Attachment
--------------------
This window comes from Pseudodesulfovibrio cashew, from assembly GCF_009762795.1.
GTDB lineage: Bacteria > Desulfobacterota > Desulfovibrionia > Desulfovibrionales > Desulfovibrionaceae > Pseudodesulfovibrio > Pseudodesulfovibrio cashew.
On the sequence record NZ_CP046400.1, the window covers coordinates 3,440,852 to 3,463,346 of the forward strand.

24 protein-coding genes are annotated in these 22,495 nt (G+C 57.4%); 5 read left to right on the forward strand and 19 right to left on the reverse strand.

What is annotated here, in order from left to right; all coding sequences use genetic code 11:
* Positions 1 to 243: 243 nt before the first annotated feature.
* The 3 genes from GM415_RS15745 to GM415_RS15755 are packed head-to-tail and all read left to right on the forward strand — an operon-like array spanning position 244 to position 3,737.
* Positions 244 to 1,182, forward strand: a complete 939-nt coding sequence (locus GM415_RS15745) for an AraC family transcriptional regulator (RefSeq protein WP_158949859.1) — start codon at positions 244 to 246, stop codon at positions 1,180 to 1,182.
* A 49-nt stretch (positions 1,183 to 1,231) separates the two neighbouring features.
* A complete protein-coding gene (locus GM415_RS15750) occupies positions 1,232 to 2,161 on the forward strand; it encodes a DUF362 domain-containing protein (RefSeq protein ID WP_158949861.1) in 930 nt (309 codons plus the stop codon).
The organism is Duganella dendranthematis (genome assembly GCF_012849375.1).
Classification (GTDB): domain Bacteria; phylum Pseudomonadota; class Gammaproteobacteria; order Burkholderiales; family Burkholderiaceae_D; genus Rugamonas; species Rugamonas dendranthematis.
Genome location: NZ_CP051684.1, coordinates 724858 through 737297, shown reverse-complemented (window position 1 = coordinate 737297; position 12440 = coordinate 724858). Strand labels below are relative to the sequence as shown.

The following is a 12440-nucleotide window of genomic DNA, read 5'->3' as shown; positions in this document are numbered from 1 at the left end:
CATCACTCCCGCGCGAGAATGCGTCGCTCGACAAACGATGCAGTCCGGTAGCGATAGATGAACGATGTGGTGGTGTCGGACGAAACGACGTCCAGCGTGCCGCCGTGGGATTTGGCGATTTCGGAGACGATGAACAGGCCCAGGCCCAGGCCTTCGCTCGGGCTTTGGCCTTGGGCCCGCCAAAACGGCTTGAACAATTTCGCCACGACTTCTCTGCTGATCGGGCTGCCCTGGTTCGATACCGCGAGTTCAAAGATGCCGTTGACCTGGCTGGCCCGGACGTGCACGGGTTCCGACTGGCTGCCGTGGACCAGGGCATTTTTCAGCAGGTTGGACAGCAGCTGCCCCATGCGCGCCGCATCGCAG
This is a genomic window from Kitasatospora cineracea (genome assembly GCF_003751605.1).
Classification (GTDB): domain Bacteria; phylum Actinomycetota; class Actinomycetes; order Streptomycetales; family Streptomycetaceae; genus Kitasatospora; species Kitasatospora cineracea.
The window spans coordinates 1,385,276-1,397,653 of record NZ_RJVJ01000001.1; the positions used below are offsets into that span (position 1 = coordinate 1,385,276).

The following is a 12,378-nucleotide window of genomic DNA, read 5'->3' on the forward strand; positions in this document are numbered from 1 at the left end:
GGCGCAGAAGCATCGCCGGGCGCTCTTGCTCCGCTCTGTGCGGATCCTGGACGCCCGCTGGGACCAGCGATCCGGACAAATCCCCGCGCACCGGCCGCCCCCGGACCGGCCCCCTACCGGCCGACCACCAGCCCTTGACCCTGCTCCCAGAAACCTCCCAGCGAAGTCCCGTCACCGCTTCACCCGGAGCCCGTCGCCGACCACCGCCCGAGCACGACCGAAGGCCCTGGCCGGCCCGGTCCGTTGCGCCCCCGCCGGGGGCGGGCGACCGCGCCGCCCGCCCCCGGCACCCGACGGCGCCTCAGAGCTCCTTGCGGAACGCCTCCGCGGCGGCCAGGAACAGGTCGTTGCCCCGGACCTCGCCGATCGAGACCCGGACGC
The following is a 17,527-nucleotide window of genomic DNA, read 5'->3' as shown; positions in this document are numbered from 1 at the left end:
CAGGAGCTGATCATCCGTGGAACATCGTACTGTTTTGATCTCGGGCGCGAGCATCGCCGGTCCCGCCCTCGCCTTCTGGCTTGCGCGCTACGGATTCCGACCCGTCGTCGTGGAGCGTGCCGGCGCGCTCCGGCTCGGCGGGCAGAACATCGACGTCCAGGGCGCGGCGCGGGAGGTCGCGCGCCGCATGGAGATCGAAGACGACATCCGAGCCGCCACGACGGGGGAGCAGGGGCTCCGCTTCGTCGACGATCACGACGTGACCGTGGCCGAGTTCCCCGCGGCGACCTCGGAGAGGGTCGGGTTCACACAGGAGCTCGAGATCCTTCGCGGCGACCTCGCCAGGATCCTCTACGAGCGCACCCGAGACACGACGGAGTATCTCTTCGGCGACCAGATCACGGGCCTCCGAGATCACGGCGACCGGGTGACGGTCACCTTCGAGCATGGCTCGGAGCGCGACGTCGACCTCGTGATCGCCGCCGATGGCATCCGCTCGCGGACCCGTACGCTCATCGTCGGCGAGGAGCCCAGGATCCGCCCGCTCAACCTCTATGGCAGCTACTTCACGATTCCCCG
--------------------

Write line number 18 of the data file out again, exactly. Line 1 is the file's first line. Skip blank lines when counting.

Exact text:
The window spans coordinates 1,385,276-1,397,653 of record NZ_RJVJ01000001.1; the positions used below are offsets into that span (position 1 = coordinate 1,385,276).